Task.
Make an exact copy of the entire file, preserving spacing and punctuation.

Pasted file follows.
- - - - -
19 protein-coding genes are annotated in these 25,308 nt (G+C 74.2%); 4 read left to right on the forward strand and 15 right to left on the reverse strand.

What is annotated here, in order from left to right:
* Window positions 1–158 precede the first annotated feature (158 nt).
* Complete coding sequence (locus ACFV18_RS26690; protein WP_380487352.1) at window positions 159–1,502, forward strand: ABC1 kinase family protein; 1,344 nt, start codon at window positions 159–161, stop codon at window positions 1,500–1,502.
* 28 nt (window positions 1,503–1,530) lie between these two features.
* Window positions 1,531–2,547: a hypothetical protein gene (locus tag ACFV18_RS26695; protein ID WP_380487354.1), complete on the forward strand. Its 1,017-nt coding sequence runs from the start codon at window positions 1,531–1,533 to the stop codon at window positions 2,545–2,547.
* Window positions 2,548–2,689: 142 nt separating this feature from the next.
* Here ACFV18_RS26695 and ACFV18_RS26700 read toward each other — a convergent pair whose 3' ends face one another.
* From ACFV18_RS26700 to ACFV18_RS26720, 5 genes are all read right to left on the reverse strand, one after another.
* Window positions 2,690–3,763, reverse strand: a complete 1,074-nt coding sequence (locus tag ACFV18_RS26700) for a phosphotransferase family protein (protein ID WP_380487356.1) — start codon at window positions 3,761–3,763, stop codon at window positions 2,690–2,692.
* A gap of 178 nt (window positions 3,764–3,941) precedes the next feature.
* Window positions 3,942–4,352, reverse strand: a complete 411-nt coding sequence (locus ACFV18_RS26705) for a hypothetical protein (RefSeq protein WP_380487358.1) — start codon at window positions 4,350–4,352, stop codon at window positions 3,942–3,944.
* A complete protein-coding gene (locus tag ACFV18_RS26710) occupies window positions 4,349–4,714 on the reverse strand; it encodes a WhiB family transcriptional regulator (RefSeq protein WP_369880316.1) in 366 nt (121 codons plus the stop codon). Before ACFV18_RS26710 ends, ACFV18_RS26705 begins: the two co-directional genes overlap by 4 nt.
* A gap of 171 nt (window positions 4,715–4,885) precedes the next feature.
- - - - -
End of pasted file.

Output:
19 protein-coding genes are annotated in these 25,308 nt (G+C 74.2%); 4 read left to right on the forward strand and 15 right to left on the reverse strand.

What is annotated here, in order from left to right:
* Window positions 1–158 precede the first annotated feature (158 nt).
* Complete coding sequence (locus ACFV18_RS26690; protein WP_380487352.1) at window positions 159–1,502, forward strand: ABC1 kinase family protein; 1,344 nt, start codon at window positions 159–161, stop codon at window positions 1,500–1,502.
* 28 nt (window positions 1,503–1,530) lie between these two features.
* Window positions 1,531–2,547: a hypothetical protein gene (locus tag ACFV18_RS26695; protein ID WP_380487354.1), complete on the forward strand. Its 1,017-nt coding sequence runs from the start codon at window positions 1,531–1,533 to the stop codon at window positions 2,545–2,547.
* Window positions 2,548–2,689: 142 nt separating this feature from the next.
* Here ACFV18_RS26695 and ACFV18_RS26700 read toward each other — a convergent pair whose 3' ends face one another.
* From ACFV18_RS26700 to ACFV18_RS26720, 5 genes are all read right to left on the reverse strand, one after another.
* Window positions 2,690–3,763, reverse strand: a complete 1,074-nt coding sequence (locus tag ACFV18_RS26700) for a phosphotransferase family protein (protein ID WP_380487356.1) — start codon at window positions 3,761–3,763, stop codon at window positions 2,690–2,692.
* A gap of 178 nt (window positions 3,764–3,941) precedes the next feature.
* Window positions 3,942–4,352, reverse strand: a complete 411-nt coding sequence (locus ACFV18_RS26705) for a hypothetical protein (RefSeq protein WP_380487358.1) — start codon at window positions 4,350–4,352, stop codon at window positions 3,942–3,944.
* A complete protein-coding gene (locus tag ACFV18_RS26710) occupies window positions 4,349–4,714 on the reverse strand; it encodes a WhiB family transcriptional regulator (RefSeq protein WP_369880316.1) in 366 nt (121 codons plus the stop codon). Before ACFV18_RS26710 ends, ACFV18_RS26705 begins: the two co-directional genes overlap by 4 nt.
* A gap of 171 nt (window positions 4,715–4,885) precedes the next feature.